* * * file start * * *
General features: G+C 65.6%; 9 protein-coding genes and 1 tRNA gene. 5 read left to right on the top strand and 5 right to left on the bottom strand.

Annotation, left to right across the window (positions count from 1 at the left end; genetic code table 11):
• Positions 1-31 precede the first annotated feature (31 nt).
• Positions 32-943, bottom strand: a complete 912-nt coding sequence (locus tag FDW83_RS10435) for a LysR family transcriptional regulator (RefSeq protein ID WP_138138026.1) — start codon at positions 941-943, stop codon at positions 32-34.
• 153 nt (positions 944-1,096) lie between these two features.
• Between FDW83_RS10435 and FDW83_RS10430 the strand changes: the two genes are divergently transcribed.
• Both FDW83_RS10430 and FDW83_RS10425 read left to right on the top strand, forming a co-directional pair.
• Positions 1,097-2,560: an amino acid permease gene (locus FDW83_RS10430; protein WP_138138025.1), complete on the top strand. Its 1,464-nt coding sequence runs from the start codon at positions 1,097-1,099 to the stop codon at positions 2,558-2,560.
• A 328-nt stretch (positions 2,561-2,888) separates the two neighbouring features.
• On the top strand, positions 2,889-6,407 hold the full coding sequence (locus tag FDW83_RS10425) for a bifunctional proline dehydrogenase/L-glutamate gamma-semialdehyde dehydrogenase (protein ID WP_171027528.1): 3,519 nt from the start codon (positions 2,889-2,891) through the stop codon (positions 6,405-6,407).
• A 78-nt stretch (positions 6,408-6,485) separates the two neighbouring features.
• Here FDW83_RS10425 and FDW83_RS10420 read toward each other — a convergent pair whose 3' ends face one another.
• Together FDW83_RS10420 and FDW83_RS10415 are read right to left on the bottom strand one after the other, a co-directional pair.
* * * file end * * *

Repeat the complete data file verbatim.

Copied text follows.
General features: G+C 65.6%; 9 protein-coding genes and 1 tRNA gene. 5 read left to right on the top strand and 5 right to left on the bottom strand.

Annotation, left to right across the window (positions count from 1 at the left end; genetic code table 11):
• Positions 1-31 precede the first annotated feature (31 nt).
• Positions 32-943, bottom strand: a complete 912-nt coding sequence (locus tag FDW83_RS10435) for a LysR family transcriptional regulator (RefSeq protein ID WP_138138026.1) — start codon at positions 941-943, stop codon at positions 32-34.
• 153 nt (positions 944-1,096) lie between these two features.
• Between FDW83_RS10435 and FDW83_RS10430 the strand changes: the two genes are divergently transcribed.
• Both FDW83_RS10430 and FDW83_RS10425 read left to right on the top strand, forming a co-directional pair.
• Positions 1,097-2,560: an amino acid permease gene (locus FDW83_RS10430; protein WP_138138025.1), complete on the top strand. Its 1,464-nt coding sequence runs from the start codon at positions 1,097-1,099 to the stop codon at positions 2,558-2,560.
• A 328-nt stretch (positions 2,561-2,888) separates the two neighbouring features.
• On the top strand, positions 2,889-6,407 hold the full coding sequence (locus tag FDW83_RS10425) for a bifunctional proline dehydrogenase/L-glutamate gamma-semialdehyde dehydrogenase (protein ID WP_171027528.1): 3,519 nt from the start codon (positions 2,889-2,891) through the stop codon (positions 6,405-6,407).
• A 78-nt stretch (positions 6,408-6,485) separates the two neighbouring features.
• Here FDW83_RS10425 and FDW83_RS10420 read toward each other — a convergent pair whose 3' ends face one another.
• Together FDW83_RS10420 and FDW83_RS10415 are read right to left on the bottom strand one after the other, a co-directional pair.